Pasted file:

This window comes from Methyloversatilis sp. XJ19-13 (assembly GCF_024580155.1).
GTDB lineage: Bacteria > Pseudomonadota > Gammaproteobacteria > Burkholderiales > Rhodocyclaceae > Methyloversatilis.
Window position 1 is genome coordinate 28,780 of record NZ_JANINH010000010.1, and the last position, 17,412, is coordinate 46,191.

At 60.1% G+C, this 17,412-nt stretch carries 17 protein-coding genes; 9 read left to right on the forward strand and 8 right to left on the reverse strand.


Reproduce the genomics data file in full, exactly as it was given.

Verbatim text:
This window comes from Methyloversatilis sp. XJ19-13 (assembly GCF_024580155.1).
GTDB lineage: Bacteria > Pseudomonadota > Gammaproteobacteria > Burkholderiales > Rhodocyclaceae > Methyloversatilis.
Window position 1 is genome coordinate 28,780 of record NZ_JANINH010000010.1, and the last position, 17,412, is coordinate 46,191.

At 60.1% G+C, this 17,412-nt stretch carries 17 protein-coding genes; 9 read left to right on the forward strand and 8 right to left on the reverse strand.